Assuntos
Doenças Cardiovasculares/prevenção & controle , Diabetes Mellitus/prevenção & controle , Estilo de Vida Saudável , Período Pós-Parto , Diabetes Gestacional/terapia , Estudos de Viabilidade , Feminino , Retardo do Crescimento Fetal/terapia , Humanos , Ensaios Clínicos Controlados não Aleatórios como Assunto , Cuidado Pós-Natal/métodos , Pré-Eclâmpsia/terapia , Gravidez , Fatores de Risco
19.
Diabetes Care ; 42(5): 810-815, 2019 05.
Artigo em Inglês | MEDLINE | ID: mdl-30765428

RESUMO

OBJECTIVE: Continuous glucose monitoring (CGM) provides far greater detail about fetal exposure to maternal glucose across the 24-h day. Our aim was to examine the role of temporal glucose variation on the development of large for gestational age (LGA) infants in women with treated gestational diabetes mellitus (GDM). RESEARCH DESIGN AND METHODS: We performed a prospective observational study of 162 pregnant women with GDM in specialist multidisciplinary antenatal diabetes clinics. Participants undertook 7-day masked CGM at 30-32 weeks' gestation. Standard summary indices and glycemic variability measures of CGM were calculated. Functional data analysis was applied to determine differences in temporal glucose profiles. LGA was defined as birth weight ≥90th percentile adjusted for infant sex, gestational age, maternal BMI, ethnicity, and parity. RESULTS: Mean glucose was significantly higher in women who delivered an LGA infant (6.2 vs. 5.8 mmol/L, P = 0.025, or 111.6 mg/dL vs. 104.4 mg/dL). There were no significant differences in percentage time in, above, or below the target glucose range or in glucose variability measures (all P > 0.05). Functional data analysis revealed that the higher mean glucose was driven by a significantly higher glucose for 6 h overnight (0030-0630 h) in mothers of LGA infants (6.0 ± 1.0 mmol/L vs. 5.5 ± 0.8 mmol/L, P = 0.005, and 108.0 ± 18.0 mg/dL vs. 99.0 ± 14.4 mg/dL). CONCLUSIONS: Mothers of LGA infants run significantly higher glucose overnight compared with mothers without LGA infants. Detecting and addressing nocturnal glucose control may help to further reduce rates of LGA in women with GDM.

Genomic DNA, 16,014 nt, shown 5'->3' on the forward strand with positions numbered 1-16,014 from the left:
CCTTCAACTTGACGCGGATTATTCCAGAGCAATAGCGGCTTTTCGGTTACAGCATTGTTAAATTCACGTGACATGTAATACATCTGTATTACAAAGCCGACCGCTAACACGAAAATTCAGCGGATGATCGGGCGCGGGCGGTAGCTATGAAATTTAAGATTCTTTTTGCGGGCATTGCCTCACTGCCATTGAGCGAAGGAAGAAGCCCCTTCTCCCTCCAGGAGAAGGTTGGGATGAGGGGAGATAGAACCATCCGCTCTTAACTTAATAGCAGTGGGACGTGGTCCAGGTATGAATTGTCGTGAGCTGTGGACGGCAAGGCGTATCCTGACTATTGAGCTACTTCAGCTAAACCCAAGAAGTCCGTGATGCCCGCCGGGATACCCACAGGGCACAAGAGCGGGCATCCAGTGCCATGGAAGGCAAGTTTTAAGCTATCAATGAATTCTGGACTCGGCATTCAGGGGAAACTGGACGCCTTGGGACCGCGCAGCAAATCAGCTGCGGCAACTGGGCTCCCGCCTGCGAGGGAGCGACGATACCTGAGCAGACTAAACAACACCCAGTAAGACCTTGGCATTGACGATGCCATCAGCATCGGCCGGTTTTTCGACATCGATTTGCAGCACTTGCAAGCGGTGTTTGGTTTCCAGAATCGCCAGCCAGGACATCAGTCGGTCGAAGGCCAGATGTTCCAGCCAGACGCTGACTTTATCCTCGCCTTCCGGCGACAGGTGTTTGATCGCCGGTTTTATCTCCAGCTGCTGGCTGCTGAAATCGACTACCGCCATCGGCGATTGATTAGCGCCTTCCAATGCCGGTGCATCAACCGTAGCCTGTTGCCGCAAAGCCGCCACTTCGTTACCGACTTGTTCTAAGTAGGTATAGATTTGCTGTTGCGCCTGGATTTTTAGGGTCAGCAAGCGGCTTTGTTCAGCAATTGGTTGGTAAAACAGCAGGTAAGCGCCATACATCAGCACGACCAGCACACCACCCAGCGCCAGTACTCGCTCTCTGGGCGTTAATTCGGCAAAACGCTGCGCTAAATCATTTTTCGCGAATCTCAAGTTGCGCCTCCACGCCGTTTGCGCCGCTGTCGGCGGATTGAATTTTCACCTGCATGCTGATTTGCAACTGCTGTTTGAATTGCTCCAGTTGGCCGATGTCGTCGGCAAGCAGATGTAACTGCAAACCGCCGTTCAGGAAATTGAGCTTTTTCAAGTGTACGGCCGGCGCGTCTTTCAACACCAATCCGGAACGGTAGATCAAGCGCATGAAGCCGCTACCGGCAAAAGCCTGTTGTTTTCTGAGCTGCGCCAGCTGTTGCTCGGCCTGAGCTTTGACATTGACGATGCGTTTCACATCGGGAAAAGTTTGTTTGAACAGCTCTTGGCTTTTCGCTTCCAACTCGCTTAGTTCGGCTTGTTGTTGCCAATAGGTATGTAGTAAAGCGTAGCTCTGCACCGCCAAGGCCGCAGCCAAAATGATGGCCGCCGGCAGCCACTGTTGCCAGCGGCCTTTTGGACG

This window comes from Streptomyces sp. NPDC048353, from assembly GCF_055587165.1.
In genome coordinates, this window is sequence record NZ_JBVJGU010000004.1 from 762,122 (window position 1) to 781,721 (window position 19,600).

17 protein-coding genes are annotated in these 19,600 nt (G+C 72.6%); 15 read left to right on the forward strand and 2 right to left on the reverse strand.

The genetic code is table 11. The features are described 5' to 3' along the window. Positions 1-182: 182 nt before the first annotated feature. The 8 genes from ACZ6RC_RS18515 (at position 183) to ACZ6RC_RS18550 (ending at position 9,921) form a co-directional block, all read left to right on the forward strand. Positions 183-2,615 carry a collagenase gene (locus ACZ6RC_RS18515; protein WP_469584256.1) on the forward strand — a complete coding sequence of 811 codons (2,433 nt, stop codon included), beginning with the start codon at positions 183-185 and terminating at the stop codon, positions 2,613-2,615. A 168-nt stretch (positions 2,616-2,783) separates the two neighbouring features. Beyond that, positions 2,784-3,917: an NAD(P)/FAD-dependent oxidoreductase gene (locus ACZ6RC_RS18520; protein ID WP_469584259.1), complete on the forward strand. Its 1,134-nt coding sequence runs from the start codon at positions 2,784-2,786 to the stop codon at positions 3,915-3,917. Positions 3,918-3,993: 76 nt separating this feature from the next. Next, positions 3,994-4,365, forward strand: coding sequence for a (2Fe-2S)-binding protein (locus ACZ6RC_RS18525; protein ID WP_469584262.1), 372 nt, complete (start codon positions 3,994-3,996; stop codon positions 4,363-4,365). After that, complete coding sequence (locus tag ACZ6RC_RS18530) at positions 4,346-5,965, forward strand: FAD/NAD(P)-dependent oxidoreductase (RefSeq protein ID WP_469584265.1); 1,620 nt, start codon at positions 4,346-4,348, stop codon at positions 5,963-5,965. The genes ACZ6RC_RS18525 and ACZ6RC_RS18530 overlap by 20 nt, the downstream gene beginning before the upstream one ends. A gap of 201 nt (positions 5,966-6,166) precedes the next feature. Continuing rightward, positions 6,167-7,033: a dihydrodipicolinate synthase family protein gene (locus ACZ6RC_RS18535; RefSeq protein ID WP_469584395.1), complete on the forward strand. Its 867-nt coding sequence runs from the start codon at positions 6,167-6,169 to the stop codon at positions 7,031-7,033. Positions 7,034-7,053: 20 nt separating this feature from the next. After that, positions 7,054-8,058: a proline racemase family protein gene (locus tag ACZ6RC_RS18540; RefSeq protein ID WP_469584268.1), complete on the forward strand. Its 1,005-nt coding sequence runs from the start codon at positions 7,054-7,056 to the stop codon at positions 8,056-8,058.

Assuntos
Glicemia/metabolismo , Ritmo Circadiano/fisiologia , Diabetes Gestacional/sangue , Diabetes Gestacional/terapia , Macrossomia Fetal/etiologia , Adolescente , Adulto , Peso ao Nascer/fisiologia , Automonitorização da Glicemia , Diabetes Gestacional/diagnóstico , Diabetes Gestacional/epidemiologia , Feminino , Macrossomia Fetal/sangue , Macrossomia Fetal/epidemiologia , Idade Gestacional , Teste de Tolerância a Glucose , Humanos , Lactente , Recém-Nascido , Masculino , Pessoa de Meia-Idade , Gravidez , Estudos Prospectivos , Adulto Jovem